Changing demographics and the growth of the Sun Belt
A widely discussed demographic phenomenon of the 1970s was the rise of the "Sun Belt", a region encapsulating the Southwest, Southeast, and especially Florida and California (surpassing New York as the nation's most populous state in 1964). By 1980, the population of the Sun Belt had risen to exceed that of the industrial regions of the Northeast and Midwest—the Rust Belt, which had steadily lost industry and had little population growth. The rise of the Sun Belt was the culmination of changes that began in American society starting in the 1950s, as cheap air travel, automobiles, the interstate system, and the advent of air conditioning all spurred a mass migration south and west. Young, working-age Americans and affluent retirees all flocked to the Sun Belt.
The rise of the Sun Belt has been producing a change in the nation's political climate, strengthening conservatism. The boom mentality in this growing region conflicted sharply with the concerns of the Rust Belt, populated mainly by those either unable or unwilling to move elsewhere, particularly minority groups and senior citizens. The Northeast and Midwest have remained more committed to social programs and more interested in regulated growth than the wide-open, sprawling states of the South and West. Electoral trends in the regions reflect this divergence—the Northeast and Midwest have been increasingly voting for Democratic candidates in federal, state and local elections while the South and West are now the solid base for the Republican Party.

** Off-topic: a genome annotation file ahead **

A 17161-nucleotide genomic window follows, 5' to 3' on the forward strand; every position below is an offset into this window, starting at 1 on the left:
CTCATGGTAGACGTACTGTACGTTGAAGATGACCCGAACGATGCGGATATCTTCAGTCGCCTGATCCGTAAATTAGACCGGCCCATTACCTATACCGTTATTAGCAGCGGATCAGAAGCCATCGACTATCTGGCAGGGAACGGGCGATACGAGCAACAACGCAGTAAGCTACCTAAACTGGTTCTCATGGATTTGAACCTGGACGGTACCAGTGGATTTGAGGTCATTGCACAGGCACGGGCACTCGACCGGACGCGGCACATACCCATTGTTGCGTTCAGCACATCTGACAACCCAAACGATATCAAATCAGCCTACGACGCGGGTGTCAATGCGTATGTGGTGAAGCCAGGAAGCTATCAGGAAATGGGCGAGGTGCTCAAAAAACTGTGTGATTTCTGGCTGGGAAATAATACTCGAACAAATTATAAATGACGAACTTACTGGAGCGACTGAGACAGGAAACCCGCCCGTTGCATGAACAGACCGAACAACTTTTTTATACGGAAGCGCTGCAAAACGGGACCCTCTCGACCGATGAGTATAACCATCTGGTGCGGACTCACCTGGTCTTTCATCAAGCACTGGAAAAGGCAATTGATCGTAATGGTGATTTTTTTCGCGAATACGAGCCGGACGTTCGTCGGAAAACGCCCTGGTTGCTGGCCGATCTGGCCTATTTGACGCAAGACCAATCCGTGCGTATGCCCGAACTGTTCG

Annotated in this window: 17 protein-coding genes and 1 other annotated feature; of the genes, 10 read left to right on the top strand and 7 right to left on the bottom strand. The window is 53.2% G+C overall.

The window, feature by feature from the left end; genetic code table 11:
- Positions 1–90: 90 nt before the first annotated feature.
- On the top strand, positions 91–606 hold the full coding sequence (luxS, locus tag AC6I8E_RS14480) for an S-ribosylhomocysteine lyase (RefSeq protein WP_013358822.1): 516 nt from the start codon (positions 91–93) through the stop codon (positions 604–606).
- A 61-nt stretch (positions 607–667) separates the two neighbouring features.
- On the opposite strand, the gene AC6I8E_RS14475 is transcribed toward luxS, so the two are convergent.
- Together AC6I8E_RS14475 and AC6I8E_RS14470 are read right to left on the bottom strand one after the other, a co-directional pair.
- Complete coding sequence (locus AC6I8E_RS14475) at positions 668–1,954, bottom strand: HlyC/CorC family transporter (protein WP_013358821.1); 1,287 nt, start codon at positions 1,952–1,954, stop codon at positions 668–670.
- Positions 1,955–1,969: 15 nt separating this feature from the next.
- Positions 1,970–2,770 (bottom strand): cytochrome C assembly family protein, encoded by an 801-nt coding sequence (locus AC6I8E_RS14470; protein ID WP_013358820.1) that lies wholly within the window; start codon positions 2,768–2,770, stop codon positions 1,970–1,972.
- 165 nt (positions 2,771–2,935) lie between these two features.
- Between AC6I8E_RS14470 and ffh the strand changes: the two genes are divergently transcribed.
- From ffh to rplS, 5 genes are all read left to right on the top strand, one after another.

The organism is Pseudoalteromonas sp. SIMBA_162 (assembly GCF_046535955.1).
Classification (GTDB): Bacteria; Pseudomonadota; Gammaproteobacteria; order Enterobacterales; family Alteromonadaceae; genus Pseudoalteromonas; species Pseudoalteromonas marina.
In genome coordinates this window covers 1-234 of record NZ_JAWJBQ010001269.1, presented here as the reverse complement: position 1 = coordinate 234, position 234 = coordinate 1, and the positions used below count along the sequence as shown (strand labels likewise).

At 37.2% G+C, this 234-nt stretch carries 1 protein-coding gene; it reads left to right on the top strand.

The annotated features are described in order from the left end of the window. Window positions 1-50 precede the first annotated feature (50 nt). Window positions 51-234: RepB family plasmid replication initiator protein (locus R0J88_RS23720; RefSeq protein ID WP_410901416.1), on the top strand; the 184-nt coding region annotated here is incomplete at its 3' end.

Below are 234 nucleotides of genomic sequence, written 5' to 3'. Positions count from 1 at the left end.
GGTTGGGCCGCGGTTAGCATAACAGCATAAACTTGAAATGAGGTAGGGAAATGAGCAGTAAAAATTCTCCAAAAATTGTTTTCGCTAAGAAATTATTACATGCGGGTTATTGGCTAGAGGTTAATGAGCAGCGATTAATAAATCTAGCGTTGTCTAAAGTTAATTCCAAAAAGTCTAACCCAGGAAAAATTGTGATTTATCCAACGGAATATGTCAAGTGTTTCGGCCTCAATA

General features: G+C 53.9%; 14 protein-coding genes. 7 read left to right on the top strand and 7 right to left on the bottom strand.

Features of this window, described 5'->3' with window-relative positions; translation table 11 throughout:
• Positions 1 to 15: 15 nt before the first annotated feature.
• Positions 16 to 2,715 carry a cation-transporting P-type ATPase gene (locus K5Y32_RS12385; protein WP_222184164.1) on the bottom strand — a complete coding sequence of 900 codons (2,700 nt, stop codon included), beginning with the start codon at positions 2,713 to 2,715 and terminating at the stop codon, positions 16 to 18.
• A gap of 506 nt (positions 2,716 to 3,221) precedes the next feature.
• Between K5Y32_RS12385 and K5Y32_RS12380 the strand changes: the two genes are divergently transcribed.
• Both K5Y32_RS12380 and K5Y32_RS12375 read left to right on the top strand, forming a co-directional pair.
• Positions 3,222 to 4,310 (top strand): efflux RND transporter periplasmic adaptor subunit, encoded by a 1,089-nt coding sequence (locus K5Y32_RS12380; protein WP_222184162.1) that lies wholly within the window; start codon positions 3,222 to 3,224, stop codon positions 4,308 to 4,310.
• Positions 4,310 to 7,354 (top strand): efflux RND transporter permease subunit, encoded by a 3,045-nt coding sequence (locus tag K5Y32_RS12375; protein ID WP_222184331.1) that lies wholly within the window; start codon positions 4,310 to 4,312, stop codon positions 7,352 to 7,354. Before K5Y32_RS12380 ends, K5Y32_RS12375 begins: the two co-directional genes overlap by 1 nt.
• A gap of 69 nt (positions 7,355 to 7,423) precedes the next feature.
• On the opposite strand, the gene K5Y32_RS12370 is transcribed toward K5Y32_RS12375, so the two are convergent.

As manufacturing industry gradually moved out of its traditional centers in the Northeast and Midwest, joblessness and poverty increased. The liberal response, typified by Mayor John Lindsay of New York City was to dramatically increase welfare services and education, as well as public employment and public salaries, at a time when the tax base was shrinking. New York City barely averted bankruptcy in 1975; it was rescued using state and federal money, along with strict state control of its budget.
Meanwhile, conservatives, based in the suburbs, the rural areas, and the Sunbelt railed against what they identified as the failures of liberal social programs, as well as their enormous expenses. This was a potent theme in the 1980 presidential race and the 1994 mid-term elections, when the Republicans captured the House of Representatives after 40 years of Democratic control.
The liberal leaders of the 1960s, characteristic of the era of the Great Society and the civil rights movement, gave way to conservative urban politicians in the 1970s across the country, such as New York City's Mayor, Ed Koch, a conservative Democrat.